Weekly Wrap-Up

I hope everyone has enjoyed the snow!  My little ones have been outside sledding on boogie boards and building snowmen all day today – so fun!  We also made some yummy cookies and enjoyed some delicious homemade hot chocolate.  What could be better? 

This week the firsties have been focusing on using their schema to help them make connections.  What we already know can help us to predict what we think a book, character, or plot line might be about.  Making predictions and checking them against our schema not only helps us to learn new things; it also builds our comprehension and helps us to understand what we read!

We have been thinking about how God gives us the gift of His Word in our study of the Bible, and what He expects us to do with it.  Whenever anyone is reading from the Bible, our school uses the words, “God is talking.”  It is a simple way to focus on the fact that God’s Word is truly His, directly from Him, and that when we are reading His Word, it is like God is talking directly to us.  This week we reviewed our study of Moses and the Israelites that we covered last quarter, and dove into the Ten Commandments.  We talked about how God is really specific about some things, and when God is really clear, He is clear for a reason.  The students are working on memorizing the Ten Commandments so that they are saved in their hearts, and will be quizzed on them on Friday, Feb. 2nd.

In math, we are focusing on measurement.  We learned how to use and read a thermometer, and started using non-standard units to measure different objects.  We will then use what we know about non-standard units to discover why we use standard measuring tools, and learn how to use them.

In science and social studies, we are developing our mapping skills through a study of habitats!  This week, we focused on polar regions, and learned about the Arctic and Antarctic.  Ask your child to tell you about an animal that lives in one of the polar regions, and what is special about them.  You might learn about blubber, which keeps these animals warm in the freezing temperatures, or that most of these animals have fur or hair that changes color to help with camouflage. You might also ask what they know about the Tundra, icebergs, or the Northern Lights.

In writer’s workshop, we studied lists.  We read books in which characters used lists to help them to do something, and learned that people make lists to help them remember something.  We practiced making lists, and many students incorporated them into their story writing!  We are also building a class book of lists to help us learn that people make lists for many different reasons and to help them to many different things.  If you find yourself making a list at home, share it with your child, or ask them to help you write it.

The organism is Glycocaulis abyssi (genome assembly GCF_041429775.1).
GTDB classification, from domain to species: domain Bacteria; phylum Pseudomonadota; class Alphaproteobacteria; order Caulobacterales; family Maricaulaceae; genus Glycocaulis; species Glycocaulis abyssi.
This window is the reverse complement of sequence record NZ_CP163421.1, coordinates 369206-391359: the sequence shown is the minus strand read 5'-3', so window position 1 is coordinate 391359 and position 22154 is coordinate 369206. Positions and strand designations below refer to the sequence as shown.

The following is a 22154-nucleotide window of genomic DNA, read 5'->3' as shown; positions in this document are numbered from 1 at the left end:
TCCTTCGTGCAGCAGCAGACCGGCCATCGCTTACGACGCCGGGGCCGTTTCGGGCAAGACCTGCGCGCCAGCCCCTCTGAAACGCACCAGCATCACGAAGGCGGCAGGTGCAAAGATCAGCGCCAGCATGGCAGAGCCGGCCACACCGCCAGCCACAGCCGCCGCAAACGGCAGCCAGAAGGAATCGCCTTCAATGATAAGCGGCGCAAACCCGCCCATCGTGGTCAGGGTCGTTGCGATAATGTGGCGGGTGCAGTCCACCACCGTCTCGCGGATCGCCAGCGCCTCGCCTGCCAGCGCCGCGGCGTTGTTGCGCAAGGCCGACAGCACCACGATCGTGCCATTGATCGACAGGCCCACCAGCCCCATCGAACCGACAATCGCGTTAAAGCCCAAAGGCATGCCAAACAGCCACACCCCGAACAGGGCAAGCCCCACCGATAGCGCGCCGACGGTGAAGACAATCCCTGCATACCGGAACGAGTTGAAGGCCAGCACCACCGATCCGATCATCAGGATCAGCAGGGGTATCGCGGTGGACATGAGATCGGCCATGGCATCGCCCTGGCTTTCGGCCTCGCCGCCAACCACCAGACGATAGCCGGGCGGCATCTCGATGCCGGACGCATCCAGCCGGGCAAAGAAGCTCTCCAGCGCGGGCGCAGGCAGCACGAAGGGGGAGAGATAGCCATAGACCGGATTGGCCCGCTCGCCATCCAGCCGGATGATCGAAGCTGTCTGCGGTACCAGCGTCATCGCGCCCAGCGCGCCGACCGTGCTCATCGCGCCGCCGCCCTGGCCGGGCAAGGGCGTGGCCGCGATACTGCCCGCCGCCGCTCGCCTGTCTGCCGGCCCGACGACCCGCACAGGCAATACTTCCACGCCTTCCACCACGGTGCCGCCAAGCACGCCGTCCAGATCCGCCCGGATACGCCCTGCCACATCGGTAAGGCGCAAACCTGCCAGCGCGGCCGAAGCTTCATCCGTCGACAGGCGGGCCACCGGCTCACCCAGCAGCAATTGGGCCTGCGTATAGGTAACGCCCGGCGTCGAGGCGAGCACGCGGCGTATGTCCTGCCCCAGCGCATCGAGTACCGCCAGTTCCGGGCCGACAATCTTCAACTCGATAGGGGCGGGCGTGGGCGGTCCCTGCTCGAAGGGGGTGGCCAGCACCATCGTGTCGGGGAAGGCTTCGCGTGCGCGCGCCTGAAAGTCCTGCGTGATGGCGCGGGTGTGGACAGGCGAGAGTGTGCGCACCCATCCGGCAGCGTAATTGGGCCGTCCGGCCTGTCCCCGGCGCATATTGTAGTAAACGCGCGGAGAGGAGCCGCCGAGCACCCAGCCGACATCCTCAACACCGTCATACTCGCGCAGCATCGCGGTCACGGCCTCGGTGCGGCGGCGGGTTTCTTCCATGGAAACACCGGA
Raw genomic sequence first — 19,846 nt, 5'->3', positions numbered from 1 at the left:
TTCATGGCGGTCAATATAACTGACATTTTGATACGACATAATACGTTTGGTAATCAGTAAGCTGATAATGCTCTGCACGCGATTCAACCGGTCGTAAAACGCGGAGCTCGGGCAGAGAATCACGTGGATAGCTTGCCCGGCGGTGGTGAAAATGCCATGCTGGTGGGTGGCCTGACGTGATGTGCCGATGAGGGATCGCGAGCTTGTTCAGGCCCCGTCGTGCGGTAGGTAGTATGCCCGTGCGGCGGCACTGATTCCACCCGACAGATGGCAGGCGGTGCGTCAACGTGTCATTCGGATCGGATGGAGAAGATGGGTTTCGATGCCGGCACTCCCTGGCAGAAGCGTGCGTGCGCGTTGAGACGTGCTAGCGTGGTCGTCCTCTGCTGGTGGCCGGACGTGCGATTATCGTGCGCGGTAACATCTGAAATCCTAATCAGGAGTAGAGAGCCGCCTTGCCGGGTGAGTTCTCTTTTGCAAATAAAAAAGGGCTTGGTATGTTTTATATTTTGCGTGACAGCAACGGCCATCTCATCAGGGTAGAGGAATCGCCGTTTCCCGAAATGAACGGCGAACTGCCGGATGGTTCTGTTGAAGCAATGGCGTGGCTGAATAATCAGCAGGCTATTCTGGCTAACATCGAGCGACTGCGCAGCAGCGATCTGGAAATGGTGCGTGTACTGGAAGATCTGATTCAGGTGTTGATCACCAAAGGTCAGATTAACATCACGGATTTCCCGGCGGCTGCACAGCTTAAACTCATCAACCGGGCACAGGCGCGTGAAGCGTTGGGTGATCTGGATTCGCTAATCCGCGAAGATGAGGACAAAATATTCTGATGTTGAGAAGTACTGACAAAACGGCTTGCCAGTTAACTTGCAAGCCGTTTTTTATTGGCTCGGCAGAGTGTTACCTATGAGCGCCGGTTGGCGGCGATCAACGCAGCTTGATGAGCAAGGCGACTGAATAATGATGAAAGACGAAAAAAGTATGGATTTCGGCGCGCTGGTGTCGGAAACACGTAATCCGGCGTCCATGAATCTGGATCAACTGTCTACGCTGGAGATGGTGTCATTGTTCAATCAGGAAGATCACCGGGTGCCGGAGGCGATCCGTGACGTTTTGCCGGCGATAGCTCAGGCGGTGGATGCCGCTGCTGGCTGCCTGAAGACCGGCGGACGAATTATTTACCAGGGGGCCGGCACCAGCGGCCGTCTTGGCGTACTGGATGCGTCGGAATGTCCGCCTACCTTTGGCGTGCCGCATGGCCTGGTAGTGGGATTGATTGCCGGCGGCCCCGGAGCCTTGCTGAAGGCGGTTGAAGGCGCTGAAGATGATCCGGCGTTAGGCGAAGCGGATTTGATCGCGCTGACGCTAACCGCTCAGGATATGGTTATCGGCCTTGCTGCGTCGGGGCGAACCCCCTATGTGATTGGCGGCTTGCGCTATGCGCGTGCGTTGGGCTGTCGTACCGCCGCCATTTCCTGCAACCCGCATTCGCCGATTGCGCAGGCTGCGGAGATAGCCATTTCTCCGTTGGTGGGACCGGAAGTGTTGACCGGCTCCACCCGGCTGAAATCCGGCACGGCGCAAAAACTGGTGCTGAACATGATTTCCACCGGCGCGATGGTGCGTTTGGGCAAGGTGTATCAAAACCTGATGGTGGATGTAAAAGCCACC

I almost forgot about our awesome, polar habitat-inspired art projects!  We painted the Northern Lights as a background on construction paper, then made the most adorable Emperor penguins you’ve ever seen floating on icebergs in the foreground.  Check them out on the primary bulletin board!

Stay warm this weekend!

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Here We Go, Y’all!

I’ve been wanting to start a classroom blog for a long time.  FOR.EV.ER.  But it just hadn’t happened!  I really liked posting pictures of classroom happenings on our class Facebook page, and I think the weekly e-mail did a pretty good job of keeping everyone updated, but I was really looking for a way to bring everything together.  It should add yet another level of transparency to my teaching and into the students’ learning and should give me yet another way to communicate with my students’ families, other teachers, and our CCA staff.  Well, here it is!  This is my first venture into blogging about my students and all the fabulous things they are doing, so please bear with me as I figure out the best way to use this great new tool and and work out the kinks.  Here we go, y’all!